We do pay attention to what’s happening in the cycling world. If we are subconsciously being fed male-only advertisements and campaigns then it can be hard to picture ourselves as being ‘apart’ of the sport. We need to see an equal ratio of men : women in promotion and media around the sport. I have so much respect for any cyclist out setting records and breaking barriers, but there will be a stronger connection to women if it is a woman doing it. There is so much female-driven social media material out there that sometimes sharing something other than another dude ‘sending it’ can go a long way.
Stop Polarizing & Isolating:
Show Women in Sport with Men
Similar to ‘Promote & Advertise Male & Female Riders Equally’ except we don’t want to be celebrated for being women on bikes. We ride the same bikes, ride the same trails, fight the same obstacles, share the same highs and lows, etc. We just want to be accepted and included. It’s as simple as that. ‘HIRE & SUPPORT DIVERSITY’ Bring women into the industry who have a passion for helping others in general. Also, what better way to create products and excitement around the sport than something by women for women. To shop owners, I can guarantee having a woman employee in-store will change your business. It’s amazing how many women I work with who need work or service done to their bike and are actually too scared to go into a bike shop [because it’s all guys].
The industry needs to start involving relatable and realistic topics and features. I’m thinking beyond gender here. It’s great to showcase professional athletes and their hard work and dedication, but sometimes throwing in some local heroes that are making a difference at a community level may help a new rider find their outlet in the sport. If you’re someone that is a long-time rider, don’t forget what is was like to be a new rider; put yourself in their shoes.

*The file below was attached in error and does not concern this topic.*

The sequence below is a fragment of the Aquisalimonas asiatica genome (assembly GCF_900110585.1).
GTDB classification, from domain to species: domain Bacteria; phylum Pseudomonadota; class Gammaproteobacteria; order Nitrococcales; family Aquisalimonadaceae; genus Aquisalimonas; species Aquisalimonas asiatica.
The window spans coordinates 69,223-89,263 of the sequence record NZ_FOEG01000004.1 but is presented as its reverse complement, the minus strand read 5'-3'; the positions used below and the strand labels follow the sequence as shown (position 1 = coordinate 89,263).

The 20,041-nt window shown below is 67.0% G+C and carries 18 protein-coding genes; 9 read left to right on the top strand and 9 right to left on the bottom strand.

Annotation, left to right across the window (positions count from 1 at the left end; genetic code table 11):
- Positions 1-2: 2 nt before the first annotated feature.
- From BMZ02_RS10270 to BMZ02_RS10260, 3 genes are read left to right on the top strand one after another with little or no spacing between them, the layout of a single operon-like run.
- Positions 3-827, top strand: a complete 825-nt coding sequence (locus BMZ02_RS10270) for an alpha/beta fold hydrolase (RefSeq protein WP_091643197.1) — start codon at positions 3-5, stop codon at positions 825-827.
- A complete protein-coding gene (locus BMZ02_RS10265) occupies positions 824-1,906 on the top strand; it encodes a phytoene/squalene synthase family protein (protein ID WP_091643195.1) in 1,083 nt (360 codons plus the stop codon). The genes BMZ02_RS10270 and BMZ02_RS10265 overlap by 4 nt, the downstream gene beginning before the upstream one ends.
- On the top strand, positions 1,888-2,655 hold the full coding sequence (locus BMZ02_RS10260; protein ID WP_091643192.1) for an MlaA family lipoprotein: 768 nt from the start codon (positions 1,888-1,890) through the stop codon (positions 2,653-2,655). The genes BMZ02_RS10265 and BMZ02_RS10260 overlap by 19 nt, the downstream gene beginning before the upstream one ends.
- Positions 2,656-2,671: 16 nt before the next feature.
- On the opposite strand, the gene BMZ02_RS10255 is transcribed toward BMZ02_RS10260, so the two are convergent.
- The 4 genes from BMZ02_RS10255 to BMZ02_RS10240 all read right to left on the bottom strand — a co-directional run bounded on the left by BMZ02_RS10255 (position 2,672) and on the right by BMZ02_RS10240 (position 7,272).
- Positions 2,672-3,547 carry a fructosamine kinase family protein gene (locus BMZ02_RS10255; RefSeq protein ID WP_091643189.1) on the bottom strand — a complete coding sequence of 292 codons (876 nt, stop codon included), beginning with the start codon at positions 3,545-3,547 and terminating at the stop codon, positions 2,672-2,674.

As a female rider who has been involved in the industry for quite some time it is very exciting to see more women on bikes. I’m noticing that there are now groups of multiple women at the local trail head heading out for a ride, instead of being the only woman at the trailhead altogether. Let’s keep this momentum going.
Again, I just want to highlight that these are simply my opinion on these topics. I hope this can be a great conversation starter and I would love to hear your feedback or thoughts on how you help grow your local cycling community. Here’s to more people on bikes.
About the Author
Charlotte Batty has over 17 years of mountain bike experience. The first half of Charlotte’s career saw her competing at a national and international level, during which Charlotte claimed many titles. Midway through her career, Charlotte took a step back from competing and refuelled her passion for the sport through a newly landed instruction position with a local women’s club. Pedal forward a few years, and Charlotte is now a certified professional mountain bike instructor, as well as a successful business owner of Minii Adventures. Teaching full time and recognized throughout North America for her instruction, Charlotte’s teaching methods incorporate a relaxed and dynamic approach while encouraging you to smile, curse, and make all your own sounds effects as you shred down the trail.